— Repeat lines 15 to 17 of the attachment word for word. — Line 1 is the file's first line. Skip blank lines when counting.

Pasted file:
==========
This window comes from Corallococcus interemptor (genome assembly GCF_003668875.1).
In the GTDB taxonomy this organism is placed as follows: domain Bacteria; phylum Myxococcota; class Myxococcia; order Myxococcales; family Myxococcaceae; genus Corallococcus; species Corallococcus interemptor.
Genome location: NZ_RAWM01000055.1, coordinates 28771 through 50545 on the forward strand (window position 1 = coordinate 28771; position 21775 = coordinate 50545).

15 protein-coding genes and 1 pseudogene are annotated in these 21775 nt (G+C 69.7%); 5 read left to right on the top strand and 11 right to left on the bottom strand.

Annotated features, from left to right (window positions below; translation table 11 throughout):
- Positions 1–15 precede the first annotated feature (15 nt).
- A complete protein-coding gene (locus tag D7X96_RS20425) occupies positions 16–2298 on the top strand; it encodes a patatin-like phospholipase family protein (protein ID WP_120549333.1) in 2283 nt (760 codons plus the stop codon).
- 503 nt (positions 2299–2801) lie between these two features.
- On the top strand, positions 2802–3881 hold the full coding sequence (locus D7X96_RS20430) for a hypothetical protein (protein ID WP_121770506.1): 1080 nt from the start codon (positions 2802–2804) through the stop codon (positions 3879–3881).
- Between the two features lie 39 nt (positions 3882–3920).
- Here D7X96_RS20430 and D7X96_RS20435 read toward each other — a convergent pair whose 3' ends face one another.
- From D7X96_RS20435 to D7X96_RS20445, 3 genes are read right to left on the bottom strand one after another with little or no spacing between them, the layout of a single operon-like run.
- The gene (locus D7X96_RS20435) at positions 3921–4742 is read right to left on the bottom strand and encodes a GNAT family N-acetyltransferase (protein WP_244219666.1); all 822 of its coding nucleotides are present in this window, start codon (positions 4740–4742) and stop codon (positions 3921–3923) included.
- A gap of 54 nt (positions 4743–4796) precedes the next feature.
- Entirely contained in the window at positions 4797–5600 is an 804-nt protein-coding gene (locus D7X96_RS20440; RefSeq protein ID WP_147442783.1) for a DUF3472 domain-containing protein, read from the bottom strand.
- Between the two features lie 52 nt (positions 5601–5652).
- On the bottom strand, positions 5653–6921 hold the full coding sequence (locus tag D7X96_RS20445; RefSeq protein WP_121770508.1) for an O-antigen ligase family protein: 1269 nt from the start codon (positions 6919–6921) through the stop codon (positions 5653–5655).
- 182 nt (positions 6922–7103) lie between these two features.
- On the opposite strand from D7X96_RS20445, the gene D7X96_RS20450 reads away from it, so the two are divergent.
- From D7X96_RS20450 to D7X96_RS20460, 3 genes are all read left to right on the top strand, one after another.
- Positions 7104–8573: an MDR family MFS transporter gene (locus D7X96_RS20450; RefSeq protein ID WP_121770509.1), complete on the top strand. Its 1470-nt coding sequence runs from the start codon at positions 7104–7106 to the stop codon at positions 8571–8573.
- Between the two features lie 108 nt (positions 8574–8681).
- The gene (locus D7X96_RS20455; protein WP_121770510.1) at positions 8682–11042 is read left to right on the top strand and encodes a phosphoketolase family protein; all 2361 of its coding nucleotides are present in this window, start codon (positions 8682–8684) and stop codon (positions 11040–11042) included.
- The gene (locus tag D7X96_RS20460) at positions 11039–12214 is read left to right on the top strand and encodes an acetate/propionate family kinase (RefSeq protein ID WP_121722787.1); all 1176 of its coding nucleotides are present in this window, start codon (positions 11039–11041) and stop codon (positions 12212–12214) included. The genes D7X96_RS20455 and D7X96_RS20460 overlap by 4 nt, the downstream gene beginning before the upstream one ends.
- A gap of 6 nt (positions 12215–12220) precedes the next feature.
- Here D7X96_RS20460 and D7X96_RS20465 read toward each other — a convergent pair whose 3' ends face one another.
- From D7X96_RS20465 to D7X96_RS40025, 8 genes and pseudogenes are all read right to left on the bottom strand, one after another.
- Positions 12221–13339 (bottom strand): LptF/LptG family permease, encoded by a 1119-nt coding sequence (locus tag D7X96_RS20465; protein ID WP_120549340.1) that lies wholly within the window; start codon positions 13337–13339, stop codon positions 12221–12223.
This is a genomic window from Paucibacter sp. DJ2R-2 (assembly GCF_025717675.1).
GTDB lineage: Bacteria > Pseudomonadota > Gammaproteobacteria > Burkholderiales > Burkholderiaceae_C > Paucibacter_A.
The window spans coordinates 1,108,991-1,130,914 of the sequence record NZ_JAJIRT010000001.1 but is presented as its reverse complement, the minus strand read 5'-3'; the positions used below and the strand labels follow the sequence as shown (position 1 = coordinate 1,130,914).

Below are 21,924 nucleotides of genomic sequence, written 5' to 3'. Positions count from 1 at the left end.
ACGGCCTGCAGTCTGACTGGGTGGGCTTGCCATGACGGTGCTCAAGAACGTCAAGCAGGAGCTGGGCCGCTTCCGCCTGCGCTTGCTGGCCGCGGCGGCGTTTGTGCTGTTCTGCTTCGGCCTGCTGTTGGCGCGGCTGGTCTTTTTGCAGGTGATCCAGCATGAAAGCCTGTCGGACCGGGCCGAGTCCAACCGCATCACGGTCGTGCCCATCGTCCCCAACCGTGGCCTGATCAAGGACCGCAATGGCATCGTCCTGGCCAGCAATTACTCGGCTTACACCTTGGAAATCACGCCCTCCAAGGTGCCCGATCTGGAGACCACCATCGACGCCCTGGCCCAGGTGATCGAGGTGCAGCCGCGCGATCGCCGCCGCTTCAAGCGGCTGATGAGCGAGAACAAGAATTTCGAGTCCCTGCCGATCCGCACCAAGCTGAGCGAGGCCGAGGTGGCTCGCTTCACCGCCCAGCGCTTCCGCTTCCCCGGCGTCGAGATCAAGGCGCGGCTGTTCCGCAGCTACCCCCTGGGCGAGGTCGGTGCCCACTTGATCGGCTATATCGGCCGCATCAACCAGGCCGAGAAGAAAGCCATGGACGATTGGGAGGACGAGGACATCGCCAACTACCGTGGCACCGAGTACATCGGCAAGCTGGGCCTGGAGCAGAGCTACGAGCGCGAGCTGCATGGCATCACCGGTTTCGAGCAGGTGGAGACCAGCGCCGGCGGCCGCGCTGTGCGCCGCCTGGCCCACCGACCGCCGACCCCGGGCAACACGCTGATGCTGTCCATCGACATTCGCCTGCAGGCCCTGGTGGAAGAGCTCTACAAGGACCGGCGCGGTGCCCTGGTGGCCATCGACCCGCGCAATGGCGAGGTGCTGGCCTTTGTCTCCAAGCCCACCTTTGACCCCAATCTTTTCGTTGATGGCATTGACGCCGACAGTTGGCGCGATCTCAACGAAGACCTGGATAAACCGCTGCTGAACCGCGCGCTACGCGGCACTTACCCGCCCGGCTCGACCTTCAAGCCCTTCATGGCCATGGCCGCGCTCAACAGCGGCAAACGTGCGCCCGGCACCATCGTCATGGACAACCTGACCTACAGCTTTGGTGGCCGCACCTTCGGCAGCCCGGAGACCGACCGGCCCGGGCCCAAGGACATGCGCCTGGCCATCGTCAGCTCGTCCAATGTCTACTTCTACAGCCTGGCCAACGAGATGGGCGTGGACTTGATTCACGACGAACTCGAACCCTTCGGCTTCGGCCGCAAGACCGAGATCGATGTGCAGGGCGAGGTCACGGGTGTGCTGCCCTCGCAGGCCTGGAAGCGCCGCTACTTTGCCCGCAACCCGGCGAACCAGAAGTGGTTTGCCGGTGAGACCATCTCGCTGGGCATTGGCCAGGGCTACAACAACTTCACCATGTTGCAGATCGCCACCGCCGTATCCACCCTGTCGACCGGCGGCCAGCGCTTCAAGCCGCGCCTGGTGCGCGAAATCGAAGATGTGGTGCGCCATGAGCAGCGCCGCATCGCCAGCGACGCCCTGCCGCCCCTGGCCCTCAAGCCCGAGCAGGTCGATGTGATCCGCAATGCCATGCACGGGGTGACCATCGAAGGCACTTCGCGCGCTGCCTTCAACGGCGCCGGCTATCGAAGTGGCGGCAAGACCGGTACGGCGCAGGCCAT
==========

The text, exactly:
- Entirely contained in the window at positions 4797–5600 is an 804-nt protein-coding gene (locus D7X96_RS20440; RefSeq protein ID WP_147442783.1) for a DUF3472 domain-containing protein, read from the bottom strand.
- Between the two features lie 52 nt (positions 5601–5652).
- On the bottom strand, positions 5653–6921 hold the full coding sequence (locus tag D7X96_RS20445; RefSeq protein WP_121770508.1) for an O-antigen ligase family protein: 1269 nt from the start codon (positions 6919–6921) through the stop codon (positions 5653–5655).